You hazard the question whether any of the customers ever die in this paradise of smoke-begotten dreams; and the answer comes: "Not often; for they that smoke opium are immune from plague and other sudden diseases. But the parrot which you see in the cage overhead was left to me by one who died just where the saheb now stands. He was a merchant of some status and used to travel to Singapore and South Africa before he came here. But once, after a longer journey than usual, he returned to find that his only son had died of the plague and that his wife had forgotten him for another. Therefore he cast aside his business and came hither in quest of forgetfulness. Here he daily smoked until his money was well-nigh spent, and then one night he died quietly, leaving me the parrot." You peer up through the fumes and discern one bright black eye fixed upon you half in anger, half in inquiry. The bird's plumage is soiled and smoke-darkened; but the eye is clear, wickedly clear, suggesting that its owner is the one creature in this languid atmosphere that never sleeps. What stories it could tell, if it could but speak-stories of sorrow, stories of evil, tales of the little kindnesses which the freemasonry of the opium-club teaches men to do unto one another. But, as if it shunned inquiry, it retreats to the back of its perch and drops a film over its eye, just as the smoke-film shutters in the consciousness of those over whom it mounts guard.

Further down the indescribable passage is a similar room, the occupants of which are engaged in a novel game. Two men squat against the wall on either side, surrounded by their adherents, each holding between his knees a long-stemmed pipe built somewhat on the German fashion. Into the bowls they push at intervals a round ball of lighted opium or some other drug, and then after a long pull blow with all the force of their lungs down the stem, so that the lighted ball leaps forth in the direction of the adversary. The game is to make seven points by hitting the adversary as many times, and he who wins receives the exiguous stakes for which they play. "What do you call this game," you ask; and an obvious Sidi in the corner replies:--"This Russian and Japanese war, Sar; Japanese winning!" The game moves very slowly, for both the players and onlookers are in a condition of semi-coma, but the interest which they take in an occasional coup is by no means feigned, and is perhaps natural to people whose daily lives are fraught with little joy. Round the corner lies a third room or club, likewise filled with starved and sleepy humanity. Near the door squats a figure without arms, who can scratch his head with his toes without altering his position, "What do you do for a living, Baba?" you ask; "I beg, saheb. I beg from sunrise until noon, wandering about the streets and past the "pedhis" of the rich merchants, and with luck I obtain six or eight annas. That gives me the one meal I need, for I am a small man; and the balance I spend in the club, where I may smoke and lie at peace. No, I am not a Maratha; I am a Panchkalshi; but I reck nothing of caste now. That belongs to the past."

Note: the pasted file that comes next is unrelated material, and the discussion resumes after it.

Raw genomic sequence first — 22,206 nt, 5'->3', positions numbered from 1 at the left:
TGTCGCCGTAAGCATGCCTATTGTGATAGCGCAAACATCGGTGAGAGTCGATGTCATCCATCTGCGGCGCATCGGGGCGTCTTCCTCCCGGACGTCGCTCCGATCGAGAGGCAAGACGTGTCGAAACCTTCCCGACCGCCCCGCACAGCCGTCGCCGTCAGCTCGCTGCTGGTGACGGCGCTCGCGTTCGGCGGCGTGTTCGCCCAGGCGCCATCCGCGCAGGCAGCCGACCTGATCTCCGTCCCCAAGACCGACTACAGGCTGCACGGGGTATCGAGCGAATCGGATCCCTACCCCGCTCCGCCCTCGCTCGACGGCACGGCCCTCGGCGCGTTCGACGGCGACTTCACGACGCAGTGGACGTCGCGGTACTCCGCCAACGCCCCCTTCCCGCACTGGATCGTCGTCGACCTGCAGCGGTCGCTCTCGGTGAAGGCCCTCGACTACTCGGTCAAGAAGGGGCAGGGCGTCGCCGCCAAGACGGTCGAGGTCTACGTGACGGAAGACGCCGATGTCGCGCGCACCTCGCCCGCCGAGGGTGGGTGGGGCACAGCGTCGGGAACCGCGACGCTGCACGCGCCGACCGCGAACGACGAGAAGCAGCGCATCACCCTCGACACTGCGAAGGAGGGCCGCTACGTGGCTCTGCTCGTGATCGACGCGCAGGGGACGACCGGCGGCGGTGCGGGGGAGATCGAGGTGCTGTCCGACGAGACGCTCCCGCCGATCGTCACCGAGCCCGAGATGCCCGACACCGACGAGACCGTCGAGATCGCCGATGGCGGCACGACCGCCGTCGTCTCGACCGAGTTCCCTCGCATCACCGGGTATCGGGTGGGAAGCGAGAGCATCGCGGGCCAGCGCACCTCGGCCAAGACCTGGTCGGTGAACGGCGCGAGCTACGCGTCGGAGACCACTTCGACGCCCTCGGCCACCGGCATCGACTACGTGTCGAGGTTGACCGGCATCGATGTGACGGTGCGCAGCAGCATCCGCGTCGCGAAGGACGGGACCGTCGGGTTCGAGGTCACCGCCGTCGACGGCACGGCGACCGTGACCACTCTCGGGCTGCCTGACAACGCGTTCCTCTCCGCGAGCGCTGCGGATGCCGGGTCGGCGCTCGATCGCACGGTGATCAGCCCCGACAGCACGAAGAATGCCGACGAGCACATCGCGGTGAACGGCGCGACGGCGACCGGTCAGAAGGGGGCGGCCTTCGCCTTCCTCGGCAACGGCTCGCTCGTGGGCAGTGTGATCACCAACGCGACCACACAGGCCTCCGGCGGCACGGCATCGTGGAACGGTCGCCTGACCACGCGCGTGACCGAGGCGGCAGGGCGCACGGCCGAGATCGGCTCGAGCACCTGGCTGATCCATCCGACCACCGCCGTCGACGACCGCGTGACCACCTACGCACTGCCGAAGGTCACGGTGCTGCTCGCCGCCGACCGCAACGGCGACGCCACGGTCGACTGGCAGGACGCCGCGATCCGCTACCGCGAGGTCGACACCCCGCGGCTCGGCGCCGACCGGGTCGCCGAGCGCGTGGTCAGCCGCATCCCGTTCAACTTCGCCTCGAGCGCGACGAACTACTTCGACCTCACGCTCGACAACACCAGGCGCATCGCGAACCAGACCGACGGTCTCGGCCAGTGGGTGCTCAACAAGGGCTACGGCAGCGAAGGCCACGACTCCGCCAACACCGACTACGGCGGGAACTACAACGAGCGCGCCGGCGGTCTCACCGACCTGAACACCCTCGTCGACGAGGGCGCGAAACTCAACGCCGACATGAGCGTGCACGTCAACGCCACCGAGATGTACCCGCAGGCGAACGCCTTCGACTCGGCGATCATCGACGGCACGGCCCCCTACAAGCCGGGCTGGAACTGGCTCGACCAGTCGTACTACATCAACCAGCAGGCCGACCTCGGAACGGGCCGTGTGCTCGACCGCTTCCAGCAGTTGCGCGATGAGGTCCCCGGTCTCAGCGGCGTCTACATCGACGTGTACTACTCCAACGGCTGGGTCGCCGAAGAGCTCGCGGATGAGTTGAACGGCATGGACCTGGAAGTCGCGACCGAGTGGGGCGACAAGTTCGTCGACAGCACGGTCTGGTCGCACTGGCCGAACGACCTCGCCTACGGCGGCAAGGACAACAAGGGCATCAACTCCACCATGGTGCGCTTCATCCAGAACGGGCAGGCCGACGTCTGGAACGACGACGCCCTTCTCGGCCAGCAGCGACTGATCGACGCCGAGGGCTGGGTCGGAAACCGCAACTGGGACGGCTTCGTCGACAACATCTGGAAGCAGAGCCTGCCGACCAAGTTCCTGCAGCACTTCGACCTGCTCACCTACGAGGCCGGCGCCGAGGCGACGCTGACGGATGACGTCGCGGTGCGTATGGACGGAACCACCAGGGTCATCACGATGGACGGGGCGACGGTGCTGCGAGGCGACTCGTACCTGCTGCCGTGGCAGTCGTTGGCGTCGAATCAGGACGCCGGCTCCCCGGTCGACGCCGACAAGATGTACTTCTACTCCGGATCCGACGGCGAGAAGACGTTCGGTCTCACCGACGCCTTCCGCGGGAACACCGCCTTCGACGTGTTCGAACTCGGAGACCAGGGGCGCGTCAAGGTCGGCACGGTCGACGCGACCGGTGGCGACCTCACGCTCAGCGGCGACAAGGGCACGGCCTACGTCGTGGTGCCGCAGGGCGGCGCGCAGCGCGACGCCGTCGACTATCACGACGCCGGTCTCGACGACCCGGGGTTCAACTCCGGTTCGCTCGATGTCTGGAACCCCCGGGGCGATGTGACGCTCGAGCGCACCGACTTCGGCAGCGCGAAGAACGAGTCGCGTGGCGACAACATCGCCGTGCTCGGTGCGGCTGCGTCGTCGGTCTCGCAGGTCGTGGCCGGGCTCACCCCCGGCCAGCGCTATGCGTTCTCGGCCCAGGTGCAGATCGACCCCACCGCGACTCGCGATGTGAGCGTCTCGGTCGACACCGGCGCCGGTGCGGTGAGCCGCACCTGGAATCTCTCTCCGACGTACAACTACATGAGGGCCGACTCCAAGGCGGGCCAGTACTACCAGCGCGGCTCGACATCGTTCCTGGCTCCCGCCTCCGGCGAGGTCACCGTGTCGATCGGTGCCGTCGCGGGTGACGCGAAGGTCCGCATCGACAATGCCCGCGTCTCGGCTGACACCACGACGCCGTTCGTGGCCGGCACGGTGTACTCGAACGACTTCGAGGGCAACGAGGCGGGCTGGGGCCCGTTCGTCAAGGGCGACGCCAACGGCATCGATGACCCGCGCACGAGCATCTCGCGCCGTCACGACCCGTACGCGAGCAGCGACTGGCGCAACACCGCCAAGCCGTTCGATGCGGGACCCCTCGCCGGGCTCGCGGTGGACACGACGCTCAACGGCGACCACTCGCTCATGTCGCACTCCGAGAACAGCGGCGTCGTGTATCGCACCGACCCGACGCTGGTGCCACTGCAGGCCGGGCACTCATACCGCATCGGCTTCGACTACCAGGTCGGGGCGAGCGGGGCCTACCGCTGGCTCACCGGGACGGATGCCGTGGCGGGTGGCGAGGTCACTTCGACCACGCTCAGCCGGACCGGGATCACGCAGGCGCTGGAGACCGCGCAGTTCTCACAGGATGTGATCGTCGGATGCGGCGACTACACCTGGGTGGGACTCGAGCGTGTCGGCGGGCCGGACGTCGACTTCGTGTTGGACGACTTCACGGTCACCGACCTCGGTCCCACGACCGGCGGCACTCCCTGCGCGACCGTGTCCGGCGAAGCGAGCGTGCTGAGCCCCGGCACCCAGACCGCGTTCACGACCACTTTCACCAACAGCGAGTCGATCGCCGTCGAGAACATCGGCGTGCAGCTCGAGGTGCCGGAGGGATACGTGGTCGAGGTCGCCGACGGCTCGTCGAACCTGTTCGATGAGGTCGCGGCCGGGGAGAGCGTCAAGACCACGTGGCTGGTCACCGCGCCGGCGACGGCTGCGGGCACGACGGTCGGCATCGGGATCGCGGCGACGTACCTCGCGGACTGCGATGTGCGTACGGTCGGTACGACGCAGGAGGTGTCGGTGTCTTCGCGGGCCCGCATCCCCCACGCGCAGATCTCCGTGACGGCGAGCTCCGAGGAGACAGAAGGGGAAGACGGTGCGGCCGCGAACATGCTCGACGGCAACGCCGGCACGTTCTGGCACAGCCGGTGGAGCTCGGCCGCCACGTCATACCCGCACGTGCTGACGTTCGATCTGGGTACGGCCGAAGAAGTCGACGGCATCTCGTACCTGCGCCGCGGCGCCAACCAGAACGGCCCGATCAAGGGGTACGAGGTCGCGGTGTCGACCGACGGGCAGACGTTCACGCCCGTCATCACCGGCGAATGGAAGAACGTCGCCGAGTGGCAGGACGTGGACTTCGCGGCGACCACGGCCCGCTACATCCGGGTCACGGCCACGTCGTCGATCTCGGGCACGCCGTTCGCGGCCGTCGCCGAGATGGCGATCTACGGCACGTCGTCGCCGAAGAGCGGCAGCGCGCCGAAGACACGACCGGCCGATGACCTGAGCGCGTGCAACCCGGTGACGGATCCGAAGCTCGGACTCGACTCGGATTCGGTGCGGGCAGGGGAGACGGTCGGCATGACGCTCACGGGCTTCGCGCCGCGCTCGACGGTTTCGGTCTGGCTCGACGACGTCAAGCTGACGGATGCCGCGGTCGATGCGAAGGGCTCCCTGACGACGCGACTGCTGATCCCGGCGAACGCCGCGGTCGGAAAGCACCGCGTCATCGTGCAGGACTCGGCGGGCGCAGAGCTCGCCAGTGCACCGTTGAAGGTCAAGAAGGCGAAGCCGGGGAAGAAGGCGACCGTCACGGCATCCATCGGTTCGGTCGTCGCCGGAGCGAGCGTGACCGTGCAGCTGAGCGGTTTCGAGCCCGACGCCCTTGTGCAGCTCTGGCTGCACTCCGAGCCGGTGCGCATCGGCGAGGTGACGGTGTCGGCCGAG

A light chuckle behind you, as the last words are spoken, brings you sharp round on your heels; and you discern huddled in the semi-darkness of the corner what appears in the miserable light of the cocoanut oil lamp to be a Goanese boy. There are the short gray knickers and the thin white shirt affected by the Native Christian boy; there is the short black hair; but the skin is white, unusually white for a native of Goa, and there is something curious about the face which prompts you to ask the owner who he is and whence he comes. The only reply is a vacant but not unpleasant smile; and the armless wastrel then volunteers the information that the child--for she is little more--is not a boy but a girl. Merciful Heaven! How comes she here amid this refuse of humanity? "She is an orphan," says the armless one, "and she is half-mad. Her parents died when she was very young, and her mind became somehow weak. There was none to take charge of her; so we of the opium-club brought her here, and in return for our support she runs errands for us and prepares the room for the nightly conclave. She is a Mahomedan." You look again at the dark-eyed child smiling in the corner and you wonder what horror, what ill-treatment or what grief brought her to this pass. Peradventure it is a mercy that her mind has gone and cannot therefore revolt against the squalor of her surroundings. It is useless to ask her of herself; she can only smile in her scanty boyish garb. It is the saddest sight in this valley of the abyss, where men purchase draughts of nepenthe to fortify themselves against the cares that the day brings. The opium-club kills religion, kills nationality. In this case it has killed sex also!